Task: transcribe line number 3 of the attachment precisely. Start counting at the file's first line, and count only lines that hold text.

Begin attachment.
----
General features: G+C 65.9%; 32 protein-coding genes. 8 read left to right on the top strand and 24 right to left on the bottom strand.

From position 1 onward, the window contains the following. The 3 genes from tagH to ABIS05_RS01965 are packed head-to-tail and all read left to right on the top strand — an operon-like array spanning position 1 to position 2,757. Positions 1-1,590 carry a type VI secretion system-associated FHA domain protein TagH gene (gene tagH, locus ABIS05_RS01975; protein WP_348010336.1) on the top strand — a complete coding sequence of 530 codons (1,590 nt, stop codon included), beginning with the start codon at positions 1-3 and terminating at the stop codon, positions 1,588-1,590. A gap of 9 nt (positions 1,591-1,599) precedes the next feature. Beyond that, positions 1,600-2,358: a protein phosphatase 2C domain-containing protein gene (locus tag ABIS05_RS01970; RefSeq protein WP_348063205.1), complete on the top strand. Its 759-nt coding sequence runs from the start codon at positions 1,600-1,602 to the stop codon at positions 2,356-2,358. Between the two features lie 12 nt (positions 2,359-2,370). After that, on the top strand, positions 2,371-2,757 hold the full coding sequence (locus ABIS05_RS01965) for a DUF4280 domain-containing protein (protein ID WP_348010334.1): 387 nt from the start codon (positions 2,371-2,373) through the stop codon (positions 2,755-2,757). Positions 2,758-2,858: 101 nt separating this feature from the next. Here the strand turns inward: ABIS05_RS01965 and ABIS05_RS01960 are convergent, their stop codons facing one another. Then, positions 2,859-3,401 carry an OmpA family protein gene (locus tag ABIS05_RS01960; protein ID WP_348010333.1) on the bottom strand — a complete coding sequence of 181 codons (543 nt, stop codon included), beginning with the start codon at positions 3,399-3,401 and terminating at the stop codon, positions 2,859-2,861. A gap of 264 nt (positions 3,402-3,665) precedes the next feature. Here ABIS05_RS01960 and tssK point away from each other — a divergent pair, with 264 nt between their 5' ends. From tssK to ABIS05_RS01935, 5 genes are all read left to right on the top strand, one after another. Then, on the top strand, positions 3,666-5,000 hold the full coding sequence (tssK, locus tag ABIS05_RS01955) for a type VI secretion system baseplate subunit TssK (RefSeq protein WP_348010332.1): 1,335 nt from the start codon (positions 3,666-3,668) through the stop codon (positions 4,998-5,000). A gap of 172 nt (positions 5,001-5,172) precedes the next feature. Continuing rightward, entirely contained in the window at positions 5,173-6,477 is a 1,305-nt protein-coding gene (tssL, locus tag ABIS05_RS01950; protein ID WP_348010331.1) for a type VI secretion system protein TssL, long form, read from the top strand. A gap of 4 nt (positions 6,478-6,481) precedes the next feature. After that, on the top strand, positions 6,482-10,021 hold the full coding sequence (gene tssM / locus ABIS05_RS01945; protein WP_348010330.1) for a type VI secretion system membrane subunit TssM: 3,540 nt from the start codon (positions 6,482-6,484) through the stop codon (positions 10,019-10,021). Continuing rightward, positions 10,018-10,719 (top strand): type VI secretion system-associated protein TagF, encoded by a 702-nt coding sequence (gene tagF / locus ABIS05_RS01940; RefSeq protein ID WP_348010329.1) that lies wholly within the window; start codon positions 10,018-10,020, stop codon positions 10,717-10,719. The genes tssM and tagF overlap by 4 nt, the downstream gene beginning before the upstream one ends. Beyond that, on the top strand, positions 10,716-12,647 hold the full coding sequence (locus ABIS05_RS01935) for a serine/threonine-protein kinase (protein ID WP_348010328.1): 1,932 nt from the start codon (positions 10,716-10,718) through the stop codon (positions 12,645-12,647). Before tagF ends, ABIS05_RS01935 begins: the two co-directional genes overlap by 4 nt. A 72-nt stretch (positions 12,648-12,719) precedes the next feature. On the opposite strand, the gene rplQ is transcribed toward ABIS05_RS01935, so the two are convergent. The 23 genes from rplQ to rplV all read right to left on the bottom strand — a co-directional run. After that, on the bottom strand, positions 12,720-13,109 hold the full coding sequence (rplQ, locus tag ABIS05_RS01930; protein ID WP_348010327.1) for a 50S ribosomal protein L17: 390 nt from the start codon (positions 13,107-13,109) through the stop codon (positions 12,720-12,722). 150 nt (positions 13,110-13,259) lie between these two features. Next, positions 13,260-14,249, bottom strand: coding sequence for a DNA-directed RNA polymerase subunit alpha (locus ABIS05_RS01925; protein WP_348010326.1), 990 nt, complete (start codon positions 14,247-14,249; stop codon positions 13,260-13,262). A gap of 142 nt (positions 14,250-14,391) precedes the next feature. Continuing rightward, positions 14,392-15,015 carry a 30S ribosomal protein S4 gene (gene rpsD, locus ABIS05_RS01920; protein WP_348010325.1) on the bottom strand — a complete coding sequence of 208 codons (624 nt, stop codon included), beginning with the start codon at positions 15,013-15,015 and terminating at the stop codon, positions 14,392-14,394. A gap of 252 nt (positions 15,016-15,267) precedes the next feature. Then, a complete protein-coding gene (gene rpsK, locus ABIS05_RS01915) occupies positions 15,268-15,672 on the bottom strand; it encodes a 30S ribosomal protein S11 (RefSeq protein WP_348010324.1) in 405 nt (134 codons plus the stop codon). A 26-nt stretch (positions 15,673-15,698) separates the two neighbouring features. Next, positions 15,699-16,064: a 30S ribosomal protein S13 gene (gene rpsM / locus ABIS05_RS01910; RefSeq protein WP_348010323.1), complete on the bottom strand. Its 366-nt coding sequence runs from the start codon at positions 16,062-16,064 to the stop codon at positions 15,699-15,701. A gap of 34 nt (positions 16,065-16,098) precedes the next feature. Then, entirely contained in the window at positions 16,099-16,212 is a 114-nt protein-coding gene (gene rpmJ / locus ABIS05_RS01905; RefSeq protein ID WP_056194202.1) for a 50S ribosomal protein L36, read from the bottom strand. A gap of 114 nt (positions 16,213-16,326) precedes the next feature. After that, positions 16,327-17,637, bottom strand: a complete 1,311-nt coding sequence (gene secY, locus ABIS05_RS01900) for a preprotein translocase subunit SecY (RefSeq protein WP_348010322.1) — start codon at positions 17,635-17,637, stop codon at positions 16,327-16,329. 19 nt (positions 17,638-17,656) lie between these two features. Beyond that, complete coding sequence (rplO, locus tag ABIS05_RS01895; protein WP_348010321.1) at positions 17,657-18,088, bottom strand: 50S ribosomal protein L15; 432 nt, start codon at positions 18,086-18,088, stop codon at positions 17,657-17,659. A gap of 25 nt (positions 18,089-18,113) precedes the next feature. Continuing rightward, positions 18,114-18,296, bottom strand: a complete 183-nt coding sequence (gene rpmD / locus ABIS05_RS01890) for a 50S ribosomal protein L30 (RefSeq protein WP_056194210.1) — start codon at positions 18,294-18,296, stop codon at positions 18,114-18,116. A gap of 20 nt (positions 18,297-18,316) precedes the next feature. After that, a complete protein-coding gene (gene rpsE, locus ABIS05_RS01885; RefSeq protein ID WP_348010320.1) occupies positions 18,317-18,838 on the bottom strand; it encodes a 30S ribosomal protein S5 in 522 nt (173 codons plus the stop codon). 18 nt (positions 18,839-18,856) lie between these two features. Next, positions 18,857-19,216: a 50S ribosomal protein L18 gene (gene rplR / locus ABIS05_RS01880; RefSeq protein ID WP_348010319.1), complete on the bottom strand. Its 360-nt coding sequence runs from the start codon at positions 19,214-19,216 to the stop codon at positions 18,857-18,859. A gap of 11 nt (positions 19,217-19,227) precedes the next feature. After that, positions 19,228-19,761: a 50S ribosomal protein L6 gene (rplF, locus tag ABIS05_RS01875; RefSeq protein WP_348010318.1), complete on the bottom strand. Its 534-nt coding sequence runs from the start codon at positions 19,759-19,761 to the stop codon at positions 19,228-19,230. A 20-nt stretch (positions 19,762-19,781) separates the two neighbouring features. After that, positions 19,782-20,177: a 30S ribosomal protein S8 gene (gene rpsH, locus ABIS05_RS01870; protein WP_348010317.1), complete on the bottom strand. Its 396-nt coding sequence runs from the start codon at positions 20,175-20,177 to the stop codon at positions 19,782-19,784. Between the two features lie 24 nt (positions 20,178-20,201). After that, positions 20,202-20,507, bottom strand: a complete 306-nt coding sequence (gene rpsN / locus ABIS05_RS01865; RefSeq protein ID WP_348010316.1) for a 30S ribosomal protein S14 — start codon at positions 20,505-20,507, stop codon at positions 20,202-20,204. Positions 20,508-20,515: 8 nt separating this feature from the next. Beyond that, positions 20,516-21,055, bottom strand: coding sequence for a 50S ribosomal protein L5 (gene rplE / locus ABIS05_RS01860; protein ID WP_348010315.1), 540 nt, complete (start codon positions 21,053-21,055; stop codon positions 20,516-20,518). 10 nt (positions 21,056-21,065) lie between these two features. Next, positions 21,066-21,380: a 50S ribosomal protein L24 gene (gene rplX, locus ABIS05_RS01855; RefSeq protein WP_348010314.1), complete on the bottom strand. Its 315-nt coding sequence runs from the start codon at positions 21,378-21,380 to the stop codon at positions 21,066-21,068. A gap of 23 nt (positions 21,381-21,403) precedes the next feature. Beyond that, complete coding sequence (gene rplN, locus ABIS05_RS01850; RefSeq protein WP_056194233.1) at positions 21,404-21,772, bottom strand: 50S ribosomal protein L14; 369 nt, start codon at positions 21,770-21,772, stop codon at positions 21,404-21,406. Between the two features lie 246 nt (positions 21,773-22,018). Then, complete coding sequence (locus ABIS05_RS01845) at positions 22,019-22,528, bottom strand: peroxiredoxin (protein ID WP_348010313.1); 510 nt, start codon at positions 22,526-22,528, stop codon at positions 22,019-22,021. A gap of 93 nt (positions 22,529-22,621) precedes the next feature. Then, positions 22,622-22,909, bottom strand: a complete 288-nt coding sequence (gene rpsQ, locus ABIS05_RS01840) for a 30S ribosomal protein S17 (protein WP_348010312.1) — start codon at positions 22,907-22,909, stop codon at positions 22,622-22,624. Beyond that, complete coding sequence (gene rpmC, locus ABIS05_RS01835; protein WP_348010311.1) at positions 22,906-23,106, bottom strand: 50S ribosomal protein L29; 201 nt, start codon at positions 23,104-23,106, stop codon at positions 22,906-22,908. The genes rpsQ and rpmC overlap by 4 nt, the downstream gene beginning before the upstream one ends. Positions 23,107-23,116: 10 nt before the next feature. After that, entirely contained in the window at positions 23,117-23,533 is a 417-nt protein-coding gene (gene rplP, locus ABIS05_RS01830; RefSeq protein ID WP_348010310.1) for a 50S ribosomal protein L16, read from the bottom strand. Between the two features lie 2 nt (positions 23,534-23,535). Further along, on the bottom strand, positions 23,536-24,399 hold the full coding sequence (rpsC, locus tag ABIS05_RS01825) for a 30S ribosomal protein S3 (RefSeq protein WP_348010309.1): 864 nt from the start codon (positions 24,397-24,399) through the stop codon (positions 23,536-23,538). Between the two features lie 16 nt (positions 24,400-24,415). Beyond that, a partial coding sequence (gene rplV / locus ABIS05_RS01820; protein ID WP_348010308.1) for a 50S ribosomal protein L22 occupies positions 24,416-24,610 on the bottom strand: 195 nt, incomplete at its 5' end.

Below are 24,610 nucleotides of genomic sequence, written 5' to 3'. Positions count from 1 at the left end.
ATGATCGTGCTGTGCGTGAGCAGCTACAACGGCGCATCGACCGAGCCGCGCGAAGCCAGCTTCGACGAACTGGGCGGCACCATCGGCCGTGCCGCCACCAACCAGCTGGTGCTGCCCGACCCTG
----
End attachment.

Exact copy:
Below are 24,610 nucleotides of genomic sequence, written 5' to 3'. Positions count from 1 at the left end.